The Best Patio Heaters in 2022
What to look for in a patio heater
Matthew Griffith, prevention section chief with the Montreal Fire Department, said shoppers should look for patio heaters with certifications from the Underwriters Laboratories (UL) or Underwriters Laboratories of Canada (ULC). These independent certification bodies test and ensure various appliances meet specific safety standards.
Griffith said a lot of inexpensive products don’t have these safety certifications, which can be quite expensive for brands to obtain.”There’s a reason why one company can sell it at half the price,” he said. Though a product with safety certifications often costs more, Griffith said it’s important to prioritize safety over price.
You’re buying a patio heater to keep warm when it gets cold, so heat output should be a key consideration. Most manufacturers list heat output in British thermal units (Btu) and estimate the square footage a heater can handle in ideal conditions. The higher the Btu of a heater, the more heat it will produce and the larger an area it will cover.
You can estimate the Btu you need to heat your outdoor area by multiplying the cubic footage of the space by your desired temperature increase. My patio is about 1,500 cubic feet (assuming a height of around 5 feet — I’m short, so I don’t need to heat the air too far above my head), and if I want to hang out outside in the fall when it’s 50 degrees outside, I’ll probably want to raise the temperature by at least 10 degrees. That means I’ll need a heater that puts out at least 15,000 Btu.
Bigger spaces or colder climates will require more Btu to heat comfortably. If you live in a colder area or are looking to entertain guests, we recommend looking for a heater that produces 40,000 Btu or more, which is enough to heat around 2,000 square feet comfortably. Dome or pyramid-shaped heaters are typically larger and have a higher Btu output, so they can usually heat a larger area than tabletop patio heaters. These tall patio heaters are often seen at restaurants because they can keep a large number of guests comfortable at one time.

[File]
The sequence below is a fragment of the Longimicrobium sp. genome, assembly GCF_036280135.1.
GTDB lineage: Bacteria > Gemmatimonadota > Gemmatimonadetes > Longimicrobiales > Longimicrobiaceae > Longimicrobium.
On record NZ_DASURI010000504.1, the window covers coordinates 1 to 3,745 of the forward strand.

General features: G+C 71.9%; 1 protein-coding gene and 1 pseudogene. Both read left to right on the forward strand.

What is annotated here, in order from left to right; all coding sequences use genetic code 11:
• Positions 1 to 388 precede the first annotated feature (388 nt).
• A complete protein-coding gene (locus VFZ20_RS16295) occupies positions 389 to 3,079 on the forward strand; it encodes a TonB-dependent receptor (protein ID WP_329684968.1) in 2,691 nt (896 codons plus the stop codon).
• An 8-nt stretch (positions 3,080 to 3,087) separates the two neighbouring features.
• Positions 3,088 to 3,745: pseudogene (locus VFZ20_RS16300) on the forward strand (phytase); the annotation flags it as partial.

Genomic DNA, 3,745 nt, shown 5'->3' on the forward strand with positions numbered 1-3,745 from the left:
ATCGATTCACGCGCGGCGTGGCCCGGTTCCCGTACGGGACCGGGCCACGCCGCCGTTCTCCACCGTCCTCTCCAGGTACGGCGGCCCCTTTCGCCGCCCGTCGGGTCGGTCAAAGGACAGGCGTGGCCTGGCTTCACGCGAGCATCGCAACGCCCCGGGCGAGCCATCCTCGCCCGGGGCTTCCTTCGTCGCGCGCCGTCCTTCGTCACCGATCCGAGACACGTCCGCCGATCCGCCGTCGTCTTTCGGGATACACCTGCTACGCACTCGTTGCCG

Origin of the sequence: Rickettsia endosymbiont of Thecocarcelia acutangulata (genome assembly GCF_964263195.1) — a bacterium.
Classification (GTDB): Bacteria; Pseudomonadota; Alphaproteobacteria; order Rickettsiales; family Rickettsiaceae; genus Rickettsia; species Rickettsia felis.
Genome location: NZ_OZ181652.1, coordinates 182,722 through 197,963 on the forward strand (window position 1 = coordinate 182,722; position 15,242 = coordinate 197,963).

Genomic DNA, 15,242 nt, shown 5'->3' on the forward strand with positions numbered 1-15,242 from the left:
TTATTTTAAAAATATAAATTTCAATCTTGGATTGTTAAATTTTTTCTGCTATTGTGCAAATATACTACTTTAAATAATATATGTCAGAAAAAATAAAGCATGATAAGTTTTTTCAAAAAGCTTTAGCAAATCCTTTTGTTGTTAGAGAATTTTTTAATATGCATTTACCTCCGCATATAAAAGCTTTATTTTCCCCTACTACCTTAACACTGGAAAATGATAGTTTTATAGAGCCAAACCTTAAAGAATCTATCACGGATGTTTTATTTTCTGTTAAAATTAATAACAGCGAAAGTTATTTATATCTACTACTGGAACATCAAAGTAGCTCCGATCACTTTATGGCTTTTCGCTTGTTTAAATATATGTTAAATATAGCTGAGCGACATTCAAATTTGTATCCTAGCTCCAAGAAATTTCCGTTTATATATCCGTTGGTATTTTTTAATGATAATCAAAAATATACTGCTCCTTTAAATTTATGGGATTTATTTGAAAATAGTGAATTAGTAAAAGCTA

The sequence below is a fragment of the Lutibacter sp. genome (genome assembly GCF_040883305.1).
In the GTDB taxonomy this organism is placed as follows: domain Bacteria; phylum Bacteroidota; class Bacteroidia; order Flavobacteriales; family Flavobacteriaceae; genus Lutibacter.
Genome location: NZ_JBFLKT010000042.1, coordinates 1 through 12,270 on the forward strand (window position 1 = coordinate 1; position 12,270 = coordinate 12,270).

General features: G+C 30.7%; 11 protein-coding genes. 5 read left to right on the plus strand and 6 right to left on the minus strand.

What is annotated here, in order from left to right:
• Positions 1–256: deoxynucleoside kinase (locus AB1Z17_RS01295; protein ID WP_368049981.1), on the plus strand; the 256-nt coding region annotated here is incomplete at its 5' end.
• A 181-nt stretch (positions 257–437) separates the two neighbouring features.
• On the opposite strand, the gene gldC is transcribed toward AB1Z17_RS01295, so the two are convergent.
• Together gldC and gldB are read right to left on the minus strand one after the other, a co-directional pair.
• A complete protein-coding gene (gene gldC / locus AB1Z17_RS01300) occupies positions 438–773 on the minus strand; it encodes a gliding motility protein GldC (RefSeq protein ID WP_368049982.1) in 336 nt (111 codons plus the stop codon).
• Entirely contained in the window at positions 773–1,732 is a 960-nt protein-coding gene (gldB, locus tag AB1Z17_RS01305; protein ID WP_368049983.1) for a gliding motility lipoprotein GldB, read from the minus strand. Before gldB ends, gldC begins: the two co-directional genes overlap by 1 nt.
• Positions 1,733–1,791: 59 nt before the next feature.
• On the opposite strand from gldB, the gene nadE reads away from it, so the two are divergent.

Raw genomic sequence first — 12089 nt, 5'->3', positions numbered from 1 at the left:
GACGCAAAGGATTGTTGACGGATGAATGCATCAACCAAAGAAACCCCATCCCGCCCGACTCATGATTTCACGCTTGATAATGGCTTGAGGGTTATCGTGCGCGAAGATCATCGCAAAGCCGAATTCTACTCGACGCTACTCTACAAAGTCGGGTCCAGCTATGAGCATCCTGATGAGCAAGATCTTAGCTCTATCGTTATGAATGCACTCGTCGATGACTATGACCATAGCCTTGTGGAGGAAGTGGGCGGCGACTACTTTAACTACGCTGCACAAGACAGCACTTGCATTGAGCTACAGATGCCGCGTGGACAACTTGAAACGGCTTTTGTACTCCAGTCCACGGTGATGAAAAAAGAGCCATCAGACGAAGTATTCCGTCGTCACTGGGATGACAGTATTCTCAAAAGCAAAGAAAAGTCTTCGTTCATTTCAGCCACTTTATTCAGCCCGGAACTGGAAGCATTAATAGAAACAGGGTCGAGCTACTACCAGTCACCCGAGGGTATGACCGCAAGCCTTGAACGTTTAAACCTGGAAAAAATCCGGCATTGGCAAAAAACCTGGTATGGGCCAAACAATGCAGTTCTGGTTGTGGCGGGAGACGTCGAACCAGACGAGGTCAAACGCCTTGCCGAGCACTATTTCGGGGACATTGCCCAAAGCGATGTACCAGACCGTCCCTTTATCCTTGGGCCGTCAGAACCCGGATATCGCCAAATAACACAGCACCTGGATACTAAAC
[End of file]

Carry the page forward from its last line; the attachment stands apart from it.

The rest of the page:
Thomas Bonfiglio, CEO and founder of Triple T Hospitality, said that the high heat output is one of the reasons he chose pyramid and dome-top heaters for his New York and New Jersey restaurants. “Diners who may still not be comfortable eating inside anywhere can have a pleasant experience outside for many months,” Bonfiglio said.
Propane-powered heaters typically produce more heat than electric heaters because they aren’t limited by the circuit system of your home. That, of course, means there are some additional safety considerations for propane heaters since they won’t shut off automatically like an electric heater will when a circuit is overloaded. You can read more about safety considerations in the section below.
Most propane patio heaters are compatible with standard 15- to 20-pound propane tanks, but some portable versions work with smaller, 16-ounce canisters. You’ll have to buy propane tanks separately from the heater, as you would for a gas-powered outdoor fireplace or grill. Fortunately, small and large propane tanks are readily available at most hardware stores; it typically costs about $20 to $25 to refill or buy a 20-pound propane tank at Home Depot.
How much gas your patio heater uses depends on its heat output, what setting you’re using, and the surrounding air temperature. (The colder it is, the more gas you’ll use to heat the area.) Amerigas says that you can expect to generate 22,000 Btu per hour for each pound of propane.
So if you have a 40,000 Btu patio heater, it’ll burn through about 2 pounds of propane every hour you’re operating it on its highest setting. Patio heaters guzzle a lot of propane, so I always like to keep an extra tank on hand since I have multiple outdoor gas-powered appliances like a grill and an outdoor fireplace.
Electric heaters are usually cheaper and safer to operate because they produce less heat. They also don’t require regular trips to the hardware store for fuel refills. But the heat isn’t very powerful or far-reaching if you’re looking to keep a crowd warm.
If aesthetics are important to you, keep in mind that electric and propane heaters give off different types of light. Gas-powered patio heaters create actual flames, which produce a natural, fireplace-like glow. Bonfiglio said he settled on gas models for his restaurant because of their ability to evenly diffuse heat without adding unnecessary bright light.
Bonfiglio also chose patio heaters with controls that are high up and out of reach to customers, which keeps diners safe and the atmosphere consistent. If your household has children or pets, you might also consider a patio heater with out-of-reach controls to prevent any accidents. Most tall, freestanding patio heaters naturally have controls that are high up. My AmazonBasics patio heater has controls so high that I need to stretch to reach them.
On the flip side, if you don’t have any wayward hands in your home, you might find it a pain to break out the step ladder every time you want to turn on your patio heater. Some models come with remote controls for easier operation, or you may opt for a tabletop unit.
Portability and storage
Experts told us you can store most propane heaters outside all year round. Just add a cover to prevent unnecessary wear and tear during rainstorms and cold winter months. We recommend choosing a model with wheels if you’re opting for a standalone unit like a dome-top or pyramid heater so that it’s easy to wheel out of the way when not in use. If you’re storing a portable patio heater indoors, remove the propane attachment before doing so.